What I Do: Positive Psychology in Houston

For the fourth time in the past year, I’m headed to Houston. Believe it or not, my main profession is not blogging, or podcasting or rock throwing.

One of the most frequent questions I get is “what do you do?”. Here’s a stab at answering that question.

Over the next four days I will be working intensively with Bridge Bats Swim Club and the University of Houston Swimming and Diving Team.

For the Bridge Bats, this is my fourth visit to the team. After a three visit series last year, which is a typical engagement for me with a team, Head Coach Dirk Marshall and I decided to continue working together through the 2018-2019 season.

This will be my first visit to the University of Houston, the culmination of a several conversations with Head Coach Ryan Wochomurka. With both teams, I talk about Positive Psychology topics (which I’ll expand upon a little below) with the following guiding principles:

  1. I only talk about the top 10% of what I know. I’m here to help and this one quality control to ensure that teams I work with get stuff that I have the highest confidence in.

  2. Everything I talk about is backed both by research and I have personally tested “out in the field” in my own coaching of athletes

  3. Everything I talk about is delivered in a way that is practical and ready to use immediately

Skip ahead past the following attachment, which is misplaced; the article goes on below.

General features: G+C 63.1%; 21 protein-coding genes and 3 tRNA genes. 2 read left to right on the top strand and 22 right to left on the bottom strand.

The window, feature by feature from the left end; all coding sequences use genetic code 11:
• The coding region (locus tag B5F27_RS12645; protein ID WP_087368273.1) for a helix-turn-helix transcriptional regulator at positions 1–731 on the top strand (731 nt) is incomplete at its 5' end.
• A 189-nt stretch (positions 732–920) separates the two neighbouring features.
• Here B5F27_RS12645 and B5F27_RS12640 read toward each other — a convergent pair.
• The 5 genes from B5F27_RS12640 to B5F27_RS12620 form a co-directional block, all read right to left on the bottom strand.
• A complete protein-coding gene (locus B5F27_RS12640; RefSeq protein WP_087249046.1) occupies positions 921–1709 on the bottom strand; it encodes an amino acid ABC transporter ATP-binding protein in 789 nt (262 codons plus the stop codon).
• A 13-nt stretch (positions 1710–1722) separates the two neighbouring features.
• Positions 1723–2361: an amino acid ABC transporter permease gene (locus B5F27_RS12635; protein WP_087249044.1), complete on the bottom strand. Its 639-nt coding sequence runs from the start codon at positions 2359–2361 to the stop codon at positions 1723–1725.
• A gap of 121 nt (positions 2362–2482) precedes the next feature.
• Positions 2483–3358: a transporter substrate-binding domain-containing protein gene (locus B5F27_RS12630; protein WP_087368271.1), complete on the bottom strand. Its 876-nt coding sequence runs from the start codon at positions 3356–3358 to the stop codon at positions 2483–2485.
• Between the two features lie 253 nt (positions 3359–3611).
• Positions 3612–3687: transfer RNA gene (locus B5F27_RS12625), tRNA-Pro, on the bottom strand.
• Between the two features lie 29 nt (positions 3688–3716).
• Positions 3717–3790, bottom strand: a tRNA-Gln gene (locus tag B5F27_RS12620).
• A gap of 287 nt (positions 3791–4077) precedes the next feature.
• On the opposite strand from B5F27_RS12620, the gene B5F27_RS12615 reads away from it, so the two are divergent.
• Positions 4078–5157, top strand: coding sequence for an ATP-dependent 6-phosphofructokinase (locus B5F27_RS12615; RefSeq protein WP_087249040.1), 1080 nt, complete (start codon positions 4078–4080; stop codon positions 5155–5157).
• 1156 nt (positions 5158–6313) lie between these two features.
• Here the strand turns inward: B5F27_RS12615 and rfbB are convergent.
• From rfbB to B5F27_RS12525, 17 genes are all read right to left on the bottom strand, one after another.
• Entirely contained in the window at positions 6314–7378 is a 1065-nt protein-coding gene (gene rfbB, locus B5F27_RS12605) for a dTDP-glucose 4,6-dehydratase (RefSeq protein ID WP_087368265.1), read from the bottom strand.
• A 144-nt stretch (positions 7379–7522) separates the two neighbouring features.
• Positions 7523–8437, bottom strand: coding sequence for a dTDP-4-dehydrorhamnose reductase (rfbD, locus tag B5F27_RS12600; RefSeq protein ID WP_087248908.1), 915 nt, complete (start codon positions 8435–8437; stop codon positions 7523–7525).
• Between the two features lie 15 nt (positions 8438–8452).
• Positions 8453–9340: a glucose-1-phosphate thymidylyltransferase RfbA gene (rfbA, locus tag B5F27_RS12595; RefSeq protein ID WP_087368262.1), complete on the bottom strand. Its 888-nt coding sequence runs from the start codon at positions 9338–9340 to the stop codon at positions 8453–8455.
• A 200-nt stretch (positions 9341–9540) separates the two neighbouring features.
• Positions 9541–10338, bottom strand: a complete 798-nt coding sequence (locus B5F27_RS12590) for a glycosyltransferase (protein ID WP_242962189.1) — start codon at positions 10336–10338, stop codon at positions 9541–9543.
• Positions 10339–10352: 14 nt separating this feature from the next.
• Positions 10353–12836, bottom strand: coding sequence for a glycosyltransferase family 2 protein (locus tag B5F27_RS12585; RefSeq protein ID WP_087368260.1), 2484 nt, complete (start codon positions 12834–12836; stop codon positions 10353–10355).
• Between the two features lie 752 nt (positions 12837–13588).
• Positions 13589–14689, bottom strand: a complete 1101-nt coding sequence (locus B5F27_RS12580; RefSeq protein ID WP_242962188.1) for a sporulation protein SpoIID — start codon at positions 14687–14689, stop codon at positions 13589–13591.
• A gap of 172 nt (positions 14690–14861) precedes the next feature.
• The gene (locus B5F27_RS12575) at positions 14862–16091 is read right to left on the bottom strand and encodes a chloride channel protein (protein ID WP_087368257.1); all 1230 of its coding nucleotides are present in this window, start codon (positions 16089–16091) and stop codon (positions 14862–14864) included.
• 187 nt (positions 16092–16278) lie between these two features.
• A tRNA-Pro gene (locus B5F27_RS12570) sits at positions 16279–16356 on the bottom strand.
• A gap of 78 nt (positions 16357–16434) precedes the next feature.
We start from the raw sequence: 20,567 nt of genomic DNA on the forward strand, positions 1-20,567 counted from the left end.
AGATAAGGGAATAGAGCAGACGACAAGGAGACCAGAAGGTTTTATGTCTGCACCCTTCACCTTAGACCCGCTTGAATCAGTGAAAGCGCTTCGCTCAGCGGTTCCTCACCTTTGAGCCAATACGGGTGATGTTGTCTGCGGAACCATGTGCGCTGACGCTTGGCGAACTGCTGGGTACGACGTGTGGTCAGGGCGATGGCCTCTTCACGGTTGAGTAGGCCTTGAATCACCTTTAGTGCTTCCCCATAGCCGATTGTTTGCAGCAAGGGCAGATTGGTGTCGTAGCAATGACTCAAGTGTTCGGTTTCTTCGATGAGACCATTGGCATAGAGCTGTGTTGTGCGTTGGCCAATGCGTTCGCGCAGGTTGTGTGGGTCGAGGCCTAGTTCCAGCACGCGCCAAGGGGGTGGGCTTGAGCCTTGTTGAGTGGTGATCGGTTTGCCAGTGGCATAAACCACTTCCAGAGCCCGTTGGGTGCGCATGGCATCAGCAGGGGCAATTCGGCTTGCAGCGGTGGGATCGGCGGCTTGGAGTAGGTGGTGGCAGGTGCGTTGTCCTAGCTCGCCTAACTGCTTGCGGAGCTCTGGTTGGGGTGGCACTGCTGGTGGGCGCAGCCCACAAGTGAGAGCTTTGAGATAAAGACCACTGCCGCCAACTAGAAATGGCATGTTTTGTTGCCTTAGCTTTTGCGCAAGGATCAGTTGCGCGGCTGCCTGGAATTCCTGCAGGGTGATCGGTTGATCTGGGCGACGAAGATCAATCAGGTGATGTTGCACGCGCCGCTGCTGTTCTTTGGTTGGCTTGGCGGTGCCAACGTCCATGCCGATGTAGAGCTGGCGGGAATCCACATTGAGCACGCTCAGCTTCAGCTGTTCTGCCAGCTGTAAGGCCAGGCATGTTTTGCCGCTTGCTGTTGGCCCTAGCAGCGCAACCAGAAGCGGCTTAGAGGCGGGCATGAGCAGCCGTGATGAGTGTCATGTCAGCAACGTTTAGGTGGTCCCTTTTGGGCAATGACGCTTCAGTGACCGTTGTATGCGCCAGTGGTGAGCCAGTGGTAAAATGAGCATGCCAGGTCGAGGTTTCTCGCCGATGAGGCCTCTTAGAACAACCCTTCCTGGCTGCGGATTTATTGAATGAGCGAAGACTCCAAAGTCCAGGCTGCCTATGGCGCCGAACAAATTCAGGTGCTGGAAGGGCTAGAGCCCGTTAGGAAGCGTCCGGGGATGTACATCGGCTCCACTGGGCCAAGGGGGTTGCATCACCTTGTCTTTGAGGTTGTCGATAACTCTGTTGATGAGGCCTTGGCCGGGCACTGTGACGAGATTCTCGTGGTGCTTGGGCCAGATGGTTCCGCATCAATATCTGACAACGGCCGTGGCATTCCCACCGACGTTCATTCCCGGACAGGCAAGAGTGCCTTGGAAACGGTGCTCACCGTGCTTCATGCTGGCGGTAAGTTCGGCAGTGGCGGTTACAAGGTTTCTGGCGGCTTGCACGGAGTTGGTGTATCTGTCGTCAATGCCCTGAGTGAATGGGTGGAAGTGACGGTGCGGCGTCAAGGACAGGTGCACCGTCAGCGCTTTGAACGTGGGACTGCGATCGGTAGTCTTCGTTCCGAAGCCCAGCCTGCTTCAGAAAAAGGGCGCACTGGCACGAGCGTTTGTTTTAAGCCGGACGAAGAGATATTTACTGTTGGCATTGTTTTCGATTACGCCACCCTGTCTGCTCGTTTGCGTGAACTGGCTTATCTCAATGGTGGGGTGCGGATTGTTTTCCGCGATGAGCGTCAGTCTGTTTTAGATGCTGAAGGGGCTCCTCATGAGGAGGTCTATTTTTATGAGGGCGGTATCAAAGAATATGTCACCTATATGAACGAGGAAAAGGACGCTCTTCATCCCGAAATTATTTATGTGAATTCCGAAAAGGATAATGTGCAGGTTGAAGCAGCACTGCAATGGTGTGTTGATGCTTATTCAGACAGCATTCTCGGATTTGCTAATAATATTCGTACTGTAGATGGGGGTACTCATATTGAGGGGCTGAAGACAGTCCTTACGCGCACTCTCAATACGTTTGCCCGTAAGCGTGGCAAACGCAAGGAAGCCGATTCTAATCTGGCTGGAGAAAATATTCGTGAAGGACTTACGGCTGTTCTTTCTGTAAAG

4. I provide the downstream troubleshooting that is necessary to make these ideas and concepts work

For each team, I present on the same topics but differently depending on the audience. At Bridge Bats, I talk to coaches, athletes and parents. Coaches are welcome when I present to athletes, as well as parents and so on, but the information presented will be directed at the specific audience.

So what do I talk about?

Learned Optimism: The theory of Learned Optimism was my entree into the world of Positive Psychology. I read the book by Martin Seligmann in 2007 and soon after I was applying to the MAPP (Masters in Applied Positive Psychology) at Penn to study under Seligman and the other top people in the field. 

It’s a pretty simple theory: optimism is a skill that people can learn, like riding a bike or playing the piano. It’s easy to get started and very hard to master. There are a lot of misconceptions about what optimism actually is and a lot of conventional wisdom that totally misses the mark.

Active Constructive Responding: How do you talk to people about good news? How do you get people on your team capitalizing with each other on what is going well? How can you improve your relationships by changing the way you respond when other people are in a positive emotional state?

Active Constructive Responding is about all of the way above, and by far my favorite thing to get people started with, for the sheer response they exhibit when they do it for the first time.

Emotional Regulation: We are all emotional creatures. We cannot control what emotions will strike us in what moments. We can, however, work on how we respond and think about emotions.

We talk both about how to manage your internal response to strong emotional situations and also about how to help teammates, athletes or children with the same. 

Feedback Loop

Afterwards and between each engagement, there is a feedback process that goes on between myself and the coach of the team I’m working with. This time around, I plan on documenting some of that as well, so check back next week for that!